Before it shed light on the workings of our planet, the Cassini spacecraft was marred by fears that it would kill everyone on Earth.... Because of Cassini’s plutonium power source, antinuclear activists in the late 1990s sought to prevent its launch through protests, direct actions, and lawsuits. ( Atlantic Magazine)
And so what if they do? It's their constitutional right to do so. So, would you prefer that we change the constitution so that such protests will not happen? Yet if that were done, it would affect everyone - not just environmentalists.

That time, they did not succeed. Are there any cases where NASA missions have been cancelled because hoards of environmentalists exercised their constitutional right, took it to court, and won? You tell me. I don't see any evidence that a NASA mission was cancelled because of such protests. And, BTW, I'm not taking your word for it. Provide a reference.

So is this some sort of unreasonable fear on your part that environmentalists will stand in the way of scientific progress?

There's an interesting "fun fact" about today June 22 - https://www.nps.gov/articles/story-of-the-fire.htm
In fact, that event helped create the EPA. Since then, I do not see any evidence of Cuyahoga river catching fire again.

Would you rather go back to those days since you seem to think that environmental issues are not worthy of the attention of humanity?
 

wiyosaya

Posts: 7,706   +6,654
They are preferable to the days that humanity's issues were not worthy of the welfare of the environment.
So, you would not mind roasting marshmallows on a burning river? ;)

Science concurs that environmental issues are a cause of human illness. The way that I see it, the welfare of the environment is an issue that most certainly affects humanity.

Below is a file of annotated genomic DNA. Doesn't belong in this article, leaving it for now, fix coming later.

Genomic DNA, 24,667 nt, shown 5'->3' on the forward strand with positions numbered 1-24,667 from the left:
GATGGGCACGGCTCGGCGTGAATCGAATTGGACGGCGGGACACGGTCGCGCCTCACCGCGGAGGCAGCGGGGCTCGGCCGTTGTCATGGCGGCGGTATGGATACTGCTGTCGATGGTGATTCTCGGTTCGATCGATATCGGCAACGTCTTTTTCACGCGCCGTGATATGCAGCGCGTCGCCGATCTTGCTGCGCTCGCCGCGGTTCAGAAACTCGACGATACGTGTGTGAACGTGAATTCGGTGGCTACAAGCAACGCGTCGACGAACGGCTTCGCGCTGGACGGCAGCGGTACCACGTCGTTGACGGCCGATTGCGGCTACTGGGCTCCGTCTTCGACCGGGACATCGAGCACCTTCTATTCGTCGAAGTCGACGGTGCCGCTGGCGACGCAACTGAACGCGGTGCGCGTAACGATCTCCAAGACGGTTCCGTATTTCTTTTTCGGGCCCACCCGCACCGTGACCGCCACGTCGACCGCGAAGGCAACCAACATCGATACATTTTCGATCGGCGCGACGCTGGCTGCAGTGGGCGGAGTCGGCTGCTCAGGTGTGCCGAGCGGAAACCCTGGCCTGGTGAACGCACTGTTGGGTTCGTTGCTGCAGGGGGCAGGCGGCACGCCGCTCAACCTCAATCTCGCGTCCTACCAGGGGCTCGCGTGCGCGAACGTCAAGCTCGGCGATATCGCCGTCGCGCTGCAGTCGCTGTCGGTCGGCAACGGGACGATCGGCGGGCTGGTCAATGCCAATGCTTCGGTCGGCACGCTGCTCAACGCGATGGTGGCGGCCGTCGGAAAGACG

EDIT: Some information about the effects of the environment on humanity - https://online.vwu.edu/news/environmental-studies/how-air-pollution-affects-human-health/

A simple case of the environment affecting humans is humans wearing different clothes in different regions depending on the local temperature.
 
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wiyosaya

Posts: 7,706   +6,654
Plutonium is wonderous like that; it's energy density is insane.

The fear, of course, has always been an explosion at launch that scatters Plutonium throughout that atmosphere. Especially since Plutonium is an order of magnitude worse then Uranium is as far as radiation goes. That's why for most use cases Solar is preferred (obviously not viable for something leaving the solar system).
Interestingly enough, what @Endymio says about this has a basis in fact, even if the response was snarky.

From https://www.theatlantic.com/science/archive/2017/09/cassini-protests-environmentalism/539865/
NASA has never denied that plutonium is deadly stuff. Rather, they assume the worst, and take extraordinary measures to ensure the safety of nuclear materials during launch, encasing the plutonium fuel in iridium, graphite, ceramic, and aluminum, and hardening the containers to the point where, even in a catastrophic launch explosion where nothing else survives, they would be unscathed. In fact, these power sources—which are not nuclear reactors, but simply heat sources for generating electricity, with no moving parts—have survived launch failures. They are so robust that after one rocket crashed, its power supply was plucked from the bottom of the ocean and used onboard another spacecraft.